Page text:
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American innovation depends on strengthening patents

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The American patent system is the lifeblood of the U.S. innovation economy. Businesses that secure patents innovate at higher rates than those that lack intellectual property; startups and new businesses that hold patents attract capital more easily than those that do not; and startups that obtain a patent are more likely to go public. According to the Department of Commerce, intellectual property intensive industries account for 38.2 percent of the U.S. economy, and support over 45.5 million good, high-paying jobs — about 30 percent of all U.S. employment.

Yet, despite the clear benefits of strong patents, the U.S. patent system is in decline. According to this year’s U.S. Chamber of Commerce International IP Index, the strength of the U.S. patent system has fallen to tenth in the world, tied with Hungary, and lagging behind Italy and Spain. This is not the leadership in global innovation our country needs.

Indeed, in a recent speech in Texas, Acting Federal Trade Commission Chair Maureen Ohlhausen warned that “there is a movement underway to undermine U.S. patent rights.” Special interests erroneously claim that patent rights “erode their R&D budgets and bottom lines,” and call for restricting or abolishing the patent system. This movement is dangerous, and threatens U.S. leadership in an innovation system that depends on strong patents to drive our economy. 

{mosads}For a variety of reasons, including the goal of curbing abuse in the patent system, the Supreme Court has handed down many decisions that make it harder to obtain patents, harder to enforce them, and easier for infringers to avoid liability. And as a result of the 2006 Supreme Court decision in the so-called eBay case, which sharply curtailed the ability of patent owners to obtain injunctive relief against infringers, even courts which find a patent valid and infringed rarely can stop the continued infringement of the patent.


In an effort to streamline and modernize the US patent system, Congress, in 2011, passed the American Invents Act (AIA). I was an early supporter of the Act because I believed it would result in stronger patent protection. Unfortunately, the new administrative proceedings authorized before the Patent Trial and Appeal Board (PTAB) have been used to more easily and quickly invalidate patents, with some abusing the system and bringing repeated petitions. The resulting high patent invalidation rate has led the former chief judge of the U.S. Court of Appeals for the Federal Circuit Randall Rader, in remarks to the American Intellectual Property Law Association, to describe them as patent “death squads . . . killing property rights.”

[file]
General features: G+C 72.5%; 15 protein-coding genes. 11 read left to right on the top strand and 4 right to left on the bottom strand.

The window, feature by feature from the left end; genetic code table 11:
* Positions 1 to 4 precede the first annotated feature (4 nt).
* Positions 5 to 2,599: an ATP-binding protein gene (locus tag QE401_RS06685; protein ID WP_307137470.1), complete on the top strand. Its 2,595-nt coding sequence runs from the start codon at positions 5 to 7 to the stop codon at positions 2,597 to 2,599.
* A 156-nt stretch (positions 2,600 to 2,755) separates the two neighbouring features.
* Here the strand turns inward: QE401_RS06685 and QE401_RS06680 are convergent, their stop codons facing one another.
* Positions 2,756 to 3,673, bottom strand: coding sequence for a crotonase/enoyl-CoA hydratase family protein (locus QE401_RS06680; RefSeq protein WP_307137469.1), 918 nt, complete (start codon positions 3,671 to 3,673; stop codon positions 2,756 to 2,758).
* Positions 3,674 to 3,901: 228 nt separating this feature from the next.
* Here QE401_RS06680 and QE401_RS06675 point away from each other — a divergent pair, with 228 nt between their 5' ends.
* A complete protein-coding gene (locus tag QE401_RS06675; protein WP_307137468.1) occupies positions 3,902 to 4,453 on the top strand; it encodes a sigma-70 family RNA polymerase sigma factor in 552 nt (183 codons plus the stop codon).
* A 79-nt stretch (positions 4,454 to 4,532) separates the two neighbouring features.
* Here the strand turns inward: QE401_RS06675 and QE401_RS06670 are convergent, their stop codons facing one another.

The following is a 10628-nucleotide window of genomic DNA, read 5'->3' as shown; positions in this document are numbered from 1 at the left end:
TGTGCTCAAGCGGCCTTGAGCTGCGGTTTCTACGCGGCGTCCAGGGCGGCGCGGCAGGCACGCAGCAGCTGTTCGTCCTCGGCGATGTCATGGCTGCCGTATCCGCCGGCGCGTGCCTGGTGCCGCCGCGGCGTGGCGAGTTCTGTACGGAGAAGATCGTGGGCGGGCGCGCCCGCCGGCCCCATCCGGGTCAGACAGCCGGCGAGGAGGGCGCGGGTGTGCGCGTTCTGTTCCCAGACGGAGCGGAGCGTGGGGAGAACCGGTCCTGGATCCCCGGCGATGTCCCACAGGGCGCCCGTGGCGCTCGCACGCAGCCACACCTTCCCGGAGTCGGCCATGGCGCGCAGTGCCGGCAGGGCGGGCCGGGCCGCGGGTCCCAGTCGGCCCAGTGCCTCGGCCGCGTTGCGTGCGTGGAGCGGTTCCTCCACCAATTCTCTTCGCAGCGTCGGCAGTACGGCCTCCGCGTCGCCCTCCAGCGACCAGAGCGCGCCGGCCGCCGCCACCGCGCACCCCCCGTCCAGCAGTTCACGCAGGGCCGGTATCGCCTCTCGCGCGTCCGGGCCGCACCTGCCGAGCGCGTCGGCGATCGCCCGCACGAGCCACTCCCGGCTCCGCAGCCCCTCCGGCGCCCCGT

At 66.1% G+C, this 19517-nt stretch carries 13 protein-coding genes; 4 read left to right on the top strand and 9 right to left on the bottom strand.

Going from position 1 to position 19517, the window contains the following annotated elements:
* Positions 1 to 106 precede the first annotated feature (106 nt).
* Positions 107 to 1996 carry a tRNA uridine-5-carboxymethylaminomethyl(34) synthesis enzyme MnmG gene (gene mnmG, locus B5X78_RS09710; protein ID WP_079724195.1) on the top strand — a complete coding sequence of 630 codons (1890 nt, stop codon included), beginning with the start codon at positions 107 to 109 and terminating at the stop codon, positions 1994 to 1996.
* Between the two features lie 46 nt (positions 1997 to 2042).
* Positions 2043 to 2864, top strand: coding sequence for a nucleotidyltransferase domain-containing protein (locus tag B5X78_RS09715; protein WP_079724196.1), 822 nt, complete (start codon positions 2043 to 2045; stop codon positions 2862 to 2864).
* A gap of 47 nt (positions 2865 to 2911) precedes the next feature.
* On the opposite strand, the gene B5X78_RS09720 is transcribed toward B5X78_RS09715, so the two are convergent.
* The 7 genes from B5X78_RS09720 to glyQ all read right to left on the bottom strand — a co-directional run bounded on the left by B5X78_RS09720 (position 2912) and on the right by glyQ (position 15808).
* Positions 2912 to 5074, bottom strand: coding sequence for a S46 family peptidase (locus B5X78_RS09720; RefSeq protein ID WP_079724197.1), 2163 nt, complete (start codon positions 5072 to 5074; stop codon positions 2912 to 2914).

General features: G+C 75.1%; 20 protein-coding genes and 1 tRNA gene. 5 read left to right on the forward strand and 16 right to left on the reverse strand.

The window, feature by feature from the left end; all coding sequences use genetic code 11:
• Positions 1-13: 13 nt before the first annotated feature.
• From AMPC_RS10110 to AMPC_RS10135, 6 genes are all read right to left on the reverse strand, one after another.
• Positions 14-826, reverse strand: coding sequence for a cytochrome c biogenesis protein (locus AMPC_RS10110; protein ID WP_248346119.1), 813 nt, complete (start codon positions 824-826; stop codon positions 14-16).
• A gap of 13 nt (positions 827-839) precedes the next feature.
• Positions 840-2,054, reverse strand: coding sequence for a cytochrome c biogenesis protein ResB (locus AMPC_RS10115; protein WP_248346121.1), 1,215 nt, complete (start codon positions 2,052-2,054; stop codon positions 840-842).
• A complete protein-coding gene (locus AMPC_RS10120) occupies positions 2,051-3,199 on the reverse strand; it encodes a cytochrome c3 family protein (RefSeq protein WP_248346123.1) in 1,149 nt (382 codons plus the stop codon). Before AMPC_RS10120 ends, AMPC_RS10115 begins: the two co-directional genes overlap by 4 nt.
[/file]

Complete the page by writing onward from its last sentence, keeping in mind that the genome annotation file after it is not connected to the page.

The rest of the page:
I am confident that the United States can regain its place as the leading innovation economy in the world. As a first step, Senators Chris Coons (D-Delaware) and Tom Cotton (R-Ark.) have introduced bipartisan legislation to reverse the damage our courts have wrought on the patent system and to restore the original intent of the AIA in creating PTAB proceedings: to allow a faster, cheaper alternative to litigation for challenging weak patents, without unfairly disadvantaging inventors and patent owners. The Support Technology and Research for Our Nation’s Growth and Economic Resilience (STRONGER) Patents Act of 2017, S. 1390, would begin to reverse the anti-patent movement in the United States. The bill will preserve the AIA’s reforms to the patent system, while repairing areas where it has fallen short, and strengthening the patent system as a whole.

The STRONGER Patents Act would strengthen the ability of inventors to enforce their patent rights in court, bring additional procedural safeguards to proceedings before the PTAB, and end the so-called “inventors’ tax” — the diversion of over $1 billion in patent applicants’ fees from their rightful use by USPTO to general government spending.

These changes require Congress to act, as they are not likely to be remedied by the courts. The Oil States case recently argued before the Supreme Court, for example, focuses only on the constitutionality of the PTAB. As a result, if the Court upholds the PTAB, the case would not include any of the fixes offered by the STRONGER Patents Act, to say nothing of the affirmative protections for patent rights and improvements to the Patent Office contained in the bill. 

America should never settle for being tenth best. The STRONGER Patents Act will bring important fixes to the patent system that prevent abuse, protect legitimate patent rights, and improve our patent examination process. U.S. growth, jobs, and technological innovation depend on strong patents, what Chairwoman Ohlhausen called the “important cornerstones” of “everything that American innovation policy has achieved.” Enacting the STRONGER Patents Act is a key first step Congress can take now to restore America’s rightful place as the undisputed leader of the global innovation economy. 

Jon Kyl served Arizona in the United States Senate from 1995-2013. He is currently senior of counsel at Covington & Burling LLP.

Tags Chris Coons Intellectual property Jon Kyl Patent patents Tom Cotton United States Patent and Trademark Office United States patent law

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